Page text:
Social Enterprise Launches To Tackle Period Poverty In The UK

A new social enterprise that will retail sanitary towels on a ‘buy one and give one’ model launched this month with the aim of tackling period poverty in the UK.

Hey Girls, which are based in Scotland and launched their new ecommerce website today, Monday 8th January 2018, will provide free sanitary towels and educational resources with the aim of assisting girls in the UK to manage menstruation in a way that doesn’t put them at risk of infections.

The sanitary goods industry in the UK is worth £400 million and dominated by just a couple of major vendors, each with a 25% market share. There currently are no other ‘buy one and give one’ sanitary towel initiatives and the Hey Girls model is based on a commercial ‘for purpose’ retail enterprise, but with all profits from sales being moved to the donation and education arm of the enterprise. For every pack of sanitary products they sell -­ they give a pack away to a girl or young woman in the UK in need.

Hey Girls was founded by Celia Hodson and her daughters Becky and Kate, with the philosophy that girls and young women should never have to compromise their wellbeing or their health. Having been a single parent, Celia understands first hand the financial strain of buying sanitary protection when struggling to survive on benefits. The situation for women just like Celia hasn’t changed in twenty years, which is why the Hey Girls concept was born.

Hey-Girls-Founder-Celia Hodson with daughters Becky and Kate R-L

Speaking of the launch, Hodson said; “We are delighted to finally be launching Hey Girls – it has been a long and exciting journey so far! It all started with a heated discussion between myself and my two daughters that resulted in a big hairy audacious goal! We simply wanted to work out if we could fix period poverty and what that would look like.”

Hodson continued;; “It is so important that we seek sustainable ways to address period poverty in the UK that are not reliant on the Government. If you have to buy menstrual products anyway, you may as well do something good with the cost. Hey Girls provides an alternative shopping experience for those wishing to make a difference with the items they purchase for themselves. By “buying social” they are doing good directly via each pack they buy. The support so far has been overwhelming and we can’t wait to embark on this next crucial chapter.”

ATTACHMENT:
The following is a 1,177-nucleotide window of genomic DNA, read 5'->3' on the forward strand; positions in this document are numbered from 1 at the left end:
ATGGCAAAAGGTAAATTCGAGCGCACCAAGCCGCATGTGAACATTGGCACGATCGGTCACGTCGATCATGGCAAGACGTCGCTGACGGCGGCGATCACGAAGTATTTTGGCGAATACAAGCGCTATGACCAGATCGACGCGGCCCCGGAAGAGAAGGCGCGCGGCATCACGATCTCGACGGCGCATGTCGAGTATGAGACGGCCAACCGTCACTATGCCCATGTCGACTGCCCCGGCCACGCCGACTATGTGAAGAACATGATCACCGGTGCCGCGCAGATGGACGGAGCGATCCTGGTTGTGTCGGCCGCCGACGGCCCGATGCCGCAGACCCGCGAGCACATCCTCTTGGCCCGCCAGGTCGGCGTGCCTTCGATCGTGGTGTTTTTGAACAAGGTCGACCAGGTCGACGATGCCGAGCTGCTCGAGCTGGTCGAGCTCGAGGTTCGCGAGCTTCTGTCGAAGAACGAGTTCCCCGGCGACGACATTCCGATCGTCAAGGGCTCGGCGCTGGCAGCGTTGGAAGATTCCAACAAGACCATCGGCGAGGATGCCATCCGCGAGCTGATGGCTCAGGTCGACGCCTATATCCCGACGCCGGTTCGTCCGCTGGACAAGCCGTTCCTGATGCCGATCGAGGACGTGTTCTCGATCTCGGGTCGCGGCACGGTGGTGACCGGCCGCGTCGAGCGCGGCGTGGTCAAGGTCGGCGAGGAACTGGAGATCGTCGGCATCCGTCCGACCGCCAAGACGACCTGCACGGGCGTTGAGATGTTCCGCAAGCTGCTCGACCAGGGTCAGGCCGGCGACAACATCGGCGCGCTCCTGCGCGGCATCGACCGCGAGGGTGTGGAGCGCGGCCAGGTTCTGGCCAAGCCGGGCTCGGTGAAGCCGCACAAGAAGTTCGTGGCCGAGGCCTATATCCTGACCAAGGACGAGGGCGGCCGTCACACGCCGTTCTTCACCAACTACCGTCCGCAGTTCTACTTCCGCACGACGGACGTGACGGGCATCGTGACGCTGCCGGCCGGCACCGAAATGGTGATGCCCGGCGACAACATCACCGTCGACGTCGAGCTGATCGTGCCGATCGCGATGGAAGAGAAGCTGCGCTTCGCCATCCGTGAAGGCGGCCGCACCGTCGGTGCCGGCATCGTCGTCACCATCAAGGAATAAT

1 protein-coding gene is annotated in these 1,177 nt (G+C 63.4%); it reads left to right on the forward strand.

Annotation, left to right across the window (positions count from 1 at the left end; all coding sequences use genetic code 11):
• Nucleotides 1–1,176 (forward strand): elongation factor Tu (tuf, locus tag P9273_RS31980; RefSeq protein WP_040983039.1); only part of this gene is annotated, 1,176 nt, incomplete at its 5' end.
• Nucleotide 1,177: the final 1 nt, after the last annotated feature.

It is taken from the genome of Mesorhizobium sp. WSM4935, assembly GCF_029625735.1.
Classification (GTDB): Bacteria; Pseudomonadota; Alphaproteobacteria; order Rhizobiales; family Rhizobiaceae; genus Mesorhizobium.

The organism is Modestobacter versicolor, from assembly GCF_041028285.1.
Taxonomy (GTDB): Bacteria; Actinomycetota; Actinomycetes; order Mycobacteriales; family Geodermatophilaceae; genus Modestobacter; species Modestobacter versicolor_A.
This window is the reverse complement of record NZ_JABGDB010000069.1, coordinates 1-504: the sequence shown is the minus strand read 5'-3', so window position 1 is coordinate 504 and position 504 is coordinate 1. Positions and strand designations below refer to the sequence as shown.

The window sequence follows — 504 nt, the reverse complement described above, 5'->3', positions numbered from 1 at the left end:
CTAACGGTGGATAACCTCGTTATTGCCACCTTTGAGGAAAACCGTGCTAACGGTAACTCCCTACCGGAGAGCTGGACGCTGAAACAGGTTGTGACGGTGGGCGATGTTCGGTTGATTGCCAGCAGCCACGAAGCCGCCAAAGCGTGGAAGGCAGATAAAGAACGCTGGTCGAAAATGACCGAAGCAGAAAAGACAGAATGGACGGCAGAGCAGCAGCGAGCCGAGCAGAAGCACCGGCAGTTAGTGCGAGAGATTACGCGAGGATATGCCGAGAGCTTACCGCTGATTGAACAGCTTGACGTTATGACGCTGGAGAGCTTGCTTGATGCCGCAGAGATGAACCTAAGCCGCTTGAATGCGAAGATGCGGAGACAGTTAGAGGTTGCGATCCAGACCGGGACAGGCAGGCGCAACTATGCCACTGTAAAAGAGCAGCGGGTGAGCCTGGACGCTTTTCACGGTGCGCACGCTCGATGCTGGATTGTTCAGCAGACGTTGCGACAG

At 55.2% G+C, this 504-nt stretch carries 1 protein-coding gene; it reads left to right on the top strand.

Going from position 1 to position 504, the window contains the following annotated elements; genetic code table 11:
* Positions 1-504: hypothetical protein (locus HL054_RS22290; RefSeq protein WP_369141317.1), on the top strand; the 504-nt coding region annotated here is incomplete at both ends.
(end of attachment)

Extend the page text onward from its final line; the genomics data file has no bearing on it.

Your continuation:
Hey Girls will initially offer two varieties of no leak, super comfy, chlorine and bleach free, environmentally friendly sanitary towels. These are now available to buy online at There is also interest from major UK supermarkets and the hope is that Hey Girls sanitary towels will be on shelves nationwide by Spring 2018. Hey Girls are also currently developing a further product offering and tampons will also be available by the end of 2018.

Visit the Hey Girls Facebook page for all the latest updates and to purchase products or make a donation.

Celia’s Story – In her own words

“I guess like a lot of young women who are my age now – I just got married too young. And although not the fault of either of us really, we grew apart and I eventually found myself alone with my two daughters and my son – managing on benefits in the North of England.  

Back in the 80s and 90s benefits were drawn weekly at the post office. And I well remember having jam jars to budget for electricity, food, clothing and toiletries. And of course, when an unexpected bill came along or the kids needed something for school, then the jar that covered that cost was the toiletries and menstrual health jar. Like most mums, I didn’t want my girls to feel any different from other girls at school. So sometimes buying sanitary pads meant that the family was then on soup or oven chips and nuggets for that week. 

I had a hysterectomy and the first thing that crossed my mind when the doctor told me I was to have an operation, was that I was going save us a fortune each month!   It was tough back then and you would think in 2018 my rather a Dickensian story would be a thing of the past. But it’s not. I believe it’s even worse now. And in reality there is less help for a family on benefits and the working poor.”


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